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  • Predictors of Postoperative Dysphasia in Adult Patients After Occipitocervical Fusion: Occipital and External Acoustic Meatus to Axis Angle

    Final Number:
    1661

    Authors:
    Wataru Ishida MD; Seba Ramhmdani MD; Alexander Perdomo-Pantoja MD; Benjamin Elder MD PhD; Nicholas Theodore MD; Ziya Gokaslan MD; Jean-Paul Wolinsky MD; Daniel Sciubba MD; Ali Bydon MD; Timothy Witham MD; Sheng-fu Larry Lo MD

    Study Design:
    Other

    Subject Category:

    Meeting: Congress of Neurological Surgeons 2018 Annual Meeting

    Introduction: Occipitocervical fusion is the gold standard stabilization method for several pathologies involving craniovertebral junctions, including basilar invagination, atlantoaxial trauma, and neoplasm. However, its postoperative clinical course is oftentimes complicated by dysphagia and dyspnea. Here, we aimed to evaluate whether pre- and post-operative radiographical measurements, such as the occipital and external acoustic meatus to axis angle (O-EAa, "the angle formed by the McGregor line and the line connecting the external acoustic meatus and the midpoint of the inferior end plate of C2") and the narrowest oropharyngeal airway space (nPAS), could predict postoperative dysphagia in adult patients who underwent occipitocervical fusion procedures.

    Methods: Single-center, retrospective data review from 2010 to 2016 identified 51 patients who underwent spine surgery involving occipitocervical fusion procedures. 16 patients (31.4%, group (A)) were diagnosed with postoperative dysphagia, who were compared with 35 patients without (group (B)) in terms of radiographical findings including perioperative O-EAa and nPAS at patients’ neutral positions. All reported p values are 2-sided and p values <.05 were regarded as statistically significant.

    Results: There were no statistically significant differences in terms of baseline characteristics. While preoperative O-EAa and nPAS were similar between the two groups, postoperative O-EAa ((A) 89.3° versus (B) 104.5°, p < 0.01) and nPAS ((A) 9.9 mm versus (B) 13.6 mm, p=0.01) as well as perioperative changes in O-EAa (p=0.01) and nPAS (p = 0.01) were significantly different. The cut-off value of dOEA-a < -2.4° to predict postoperative dysphasia yielded sensitivity of 81.8% and specificity of 100% (AUC=0.939), which was comparable to dnPAS>-1.1 (sensitivity 81.8%, specificity 100%).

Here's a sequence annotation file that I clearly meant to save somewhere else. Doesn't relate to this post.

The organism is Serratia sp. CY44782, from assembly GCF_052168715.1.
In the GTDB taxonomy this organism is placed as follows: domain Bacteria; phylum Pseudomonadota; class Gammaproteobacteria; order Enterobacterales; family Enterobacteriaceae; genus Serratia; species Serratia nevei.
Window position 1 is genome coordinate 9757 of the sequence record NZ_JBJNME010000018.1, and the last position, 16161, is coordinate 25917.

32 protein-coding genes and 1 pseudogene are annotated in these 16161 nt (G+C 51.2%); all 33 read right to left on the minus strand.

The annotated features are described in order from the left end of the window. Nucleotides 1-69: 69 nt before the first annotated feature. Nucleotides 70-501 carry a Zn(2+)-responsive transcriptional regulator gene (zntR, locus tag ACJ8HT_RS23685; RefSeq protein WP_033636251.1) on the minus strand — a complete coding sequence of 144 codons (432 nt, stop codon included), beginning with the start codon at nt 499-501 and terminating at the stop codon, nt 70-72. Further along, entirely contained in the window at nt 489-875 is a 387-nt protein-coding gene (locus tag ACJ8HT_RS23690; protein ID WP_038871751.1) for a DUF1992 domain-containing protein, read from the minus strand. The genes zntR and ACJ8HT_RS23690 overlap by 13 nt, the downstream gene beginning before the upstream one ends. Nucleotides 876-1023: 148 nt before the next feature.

Conclusions: Perioperative changes in O-EAa and nPAS were associated with postoperative dysphagia. Intraoperatively, O-EAa measurement on fluoroscopic images could be utilized as a surrogate marker for nPAS, thereby potentially allowing us to decrease the risk of this crucial complication.

    Patient Care: Intraoperatively, O-EAa measurement on fluoroscopic images could be utilized as a surrogate marker for nPAS, thereby potentially allowing us to decrease the risk of this crucial complication.

    Learning Objectives: By the conclusion of this session, participants should be able to: 1) Describe the importance of O-EAa and nPAS to predict postoperative dysphagia in patients who underwent occipitocervical fusion.

    References:

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